1.1.1 In a recent series of papers, G.A. Cohen has presented an egalitarian interpretation of the Difference Principle (hereafter, DP).1 According to this principle—first introduced by Rawls in A Theory of Justice2—inequalities in the distribution of primary goods3 are legitimate only to the extent that they maximize the prospects of the least advantaged members of society. Cohen argues that, once it is properly applied, DP does not legitimate any departure from equality. According to him, the distribution that maximizes the prospects (...) of the least advantaged is the equal distribution. Cohen has offered two kinds of argument in support of the egalitarian conclusion. According to the first argument, differential incentives are not necessary in order to maximize efficiency. According to the second argument, principles of distributive justice apply not only to the basic structure of society but also to the choices made by individuals within those rules. Therefore, talented people should not seek to maximize the gains they can get on the market, thereby making more social product available for the less well off. 4 In this paper, I focus only on Cohen’s first argument. The interesting feature of this argument is that it is presented as an internal criticism of Rawls’ theory of justice. My present concern is to understand to what extent the DP embodies an idea of equality and it is thus amenable to the egalitarian interpretation. I will argue that the first argument fails and that DP allows for the inequalities generated by the use of incentives. The assessment of the second argument merits a separate discussion that I intend to take up in a sequel to this paper. For the time being, I take not stance on the effect of the refutation of the first egalitarian argument on the success of the second one. In this work, I am rather concerned with articulating a novel.. (shrink)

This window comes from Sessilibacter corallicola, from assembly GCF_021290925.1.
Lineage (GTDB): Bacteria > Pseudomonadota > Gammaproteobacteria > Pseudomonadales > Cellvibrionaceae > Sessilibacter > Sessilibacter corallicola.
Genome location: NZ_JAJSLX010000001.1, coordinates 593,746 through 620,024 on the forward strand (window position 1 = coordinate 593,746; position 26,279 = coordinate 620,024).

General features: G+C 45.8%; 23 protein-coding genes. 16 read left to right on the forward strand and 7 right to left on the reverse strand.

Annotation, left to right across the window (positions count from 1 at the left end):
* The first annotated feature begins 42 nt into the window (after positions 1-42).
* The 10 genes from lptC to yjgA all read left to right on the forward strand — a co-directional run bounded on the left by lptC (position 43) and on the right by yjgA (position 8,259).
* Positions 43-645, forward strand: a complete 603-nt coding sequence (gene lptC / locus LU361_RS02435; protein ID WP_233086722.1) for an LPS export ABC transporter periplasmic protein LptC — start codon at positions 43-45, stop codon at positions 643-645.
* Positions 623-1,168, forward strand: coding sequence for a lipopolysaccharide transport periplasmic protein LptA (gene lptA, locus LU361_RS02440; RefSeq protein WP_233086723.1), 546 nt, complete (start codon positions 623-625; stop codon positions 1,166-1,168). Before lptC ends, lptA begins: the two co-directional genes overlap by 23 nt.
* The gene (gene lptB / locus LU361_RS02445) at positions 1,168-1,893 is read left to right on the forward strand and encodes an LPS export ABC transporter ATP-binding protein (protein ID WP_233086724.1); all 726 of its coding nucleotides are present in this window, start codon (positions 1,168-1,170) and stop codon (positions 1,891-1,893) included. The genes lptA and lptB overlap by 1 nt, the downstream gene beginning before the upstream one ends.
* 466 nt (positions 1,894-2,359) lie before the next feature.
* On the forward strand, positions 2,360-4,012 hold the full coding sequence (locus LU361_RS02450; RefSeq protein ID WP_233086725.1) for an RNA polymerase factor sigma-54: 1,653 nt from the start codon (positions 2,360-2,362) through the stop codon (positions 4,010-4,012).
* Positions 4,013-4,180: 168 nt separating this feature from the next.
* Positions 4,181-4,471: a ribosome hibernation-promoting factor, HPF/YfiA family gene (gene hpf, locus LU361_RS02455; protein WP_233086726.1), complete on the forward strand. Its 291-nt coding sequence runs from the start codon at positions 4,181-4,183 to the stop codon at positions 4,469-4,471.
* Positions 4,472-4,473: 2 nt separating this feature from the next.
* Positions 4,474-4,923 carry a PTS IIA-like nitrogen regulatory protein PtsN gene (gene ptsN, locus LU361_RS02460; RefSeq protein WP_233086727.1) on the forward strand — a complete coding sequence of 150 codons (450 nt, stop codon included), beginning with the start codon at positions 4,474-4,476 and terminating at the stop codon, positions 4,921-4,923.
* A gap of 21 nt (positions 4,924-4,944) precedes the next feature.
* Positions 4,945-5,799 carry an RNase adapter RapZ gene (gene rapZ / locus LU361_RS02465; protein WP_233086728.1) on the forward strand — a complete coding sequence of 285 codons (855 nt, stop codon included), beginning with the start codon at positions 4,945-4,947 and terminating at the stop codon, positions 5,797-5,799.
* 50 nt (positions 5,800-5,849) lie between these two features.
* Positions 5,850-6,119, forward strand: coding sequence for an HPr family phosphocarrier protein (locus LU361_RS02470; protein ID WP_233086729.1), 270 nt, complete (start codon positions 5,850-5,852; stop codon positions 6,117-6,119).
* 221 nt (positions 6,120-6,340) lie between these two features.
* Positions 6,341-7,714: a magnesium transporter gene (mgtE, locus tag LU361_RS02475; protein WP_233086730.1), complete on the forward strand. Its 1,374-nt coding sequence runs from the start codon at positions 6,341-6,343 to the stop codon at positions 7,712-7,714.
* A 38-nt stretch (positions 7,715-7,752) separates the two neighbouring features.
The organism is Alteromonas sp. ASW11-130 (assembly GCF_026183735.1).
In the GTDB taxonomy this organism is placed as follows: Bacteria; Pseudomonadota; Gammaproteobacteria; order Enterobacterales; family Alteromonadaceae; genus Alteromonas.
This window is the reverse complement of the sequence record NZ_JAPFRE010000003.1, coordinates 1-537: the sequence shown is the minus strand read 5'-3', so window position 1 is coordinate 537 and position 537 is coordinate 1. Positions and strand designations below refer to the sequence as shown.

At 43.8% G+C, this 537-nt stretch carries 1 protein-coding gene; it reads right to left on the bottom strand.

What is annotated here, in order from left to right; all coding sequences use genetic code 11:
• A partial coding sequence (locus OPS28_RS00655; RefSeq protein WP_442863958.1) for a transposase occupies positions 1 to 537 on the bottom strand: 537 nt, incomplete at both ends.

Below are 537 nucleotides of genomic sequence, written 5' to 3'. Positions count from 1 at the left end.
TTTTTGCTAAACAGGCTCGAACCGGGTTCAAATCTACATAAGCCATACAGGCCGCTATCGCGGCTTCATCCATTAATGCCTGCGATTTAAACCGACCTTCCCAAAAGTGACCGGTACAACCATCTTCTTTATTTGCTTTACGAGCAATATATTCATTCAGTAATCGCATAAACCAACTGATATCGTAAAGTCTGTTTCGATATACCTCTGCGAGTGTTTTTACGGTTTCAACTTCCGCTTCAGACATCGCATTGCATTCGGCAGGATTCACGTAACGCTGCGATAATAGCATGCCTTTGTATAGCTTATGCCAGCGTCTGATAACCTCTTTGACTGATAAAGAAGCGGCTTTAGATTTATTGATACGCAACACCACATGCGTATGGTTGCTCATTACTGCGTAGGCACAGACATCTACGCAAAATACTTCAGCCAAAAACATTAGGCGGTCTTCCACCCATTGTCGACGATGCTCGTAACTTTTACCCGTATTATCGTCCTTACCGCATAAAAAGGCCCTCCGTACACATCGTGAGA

According to the iterative conception of set, sets can be arranged in a cumulative hierarchy divided into levels. But why should we think this to be the case? The standard answer in the philosophical literature is that sets are somehow constituted by their members. In the first part of the paper, I present a number of problems for this answer, paying special attention to the view that sets are metaphysically dependent upon their members. In the second part of the paper, (...) I outline a different approach, which circumvents these problems by dispensing with the priority or dependence relation altogether. Along the way, I show how this approach enables the mathematical structuralist to defuse an objection recently raised against her view. (shrink)
I focus on a key argument for global external world scepticism resting on the underdetermination thesis: the argument according to which we cannot know any proposition about our physical environment because sense evidence for it equally justifies some sceptical alternative (e.g. the Cartesian demon conjecture). I contend that the underdetermination argument can go through only if the controversial thesis that conceivability is per se a source of evidence for metaphysical possibility is true. I also suggest a reason to doubt that (...) conceivability is per se a source of evidence for metaphysical possibility, and thus to doubt the underdetermination argument. (shrink)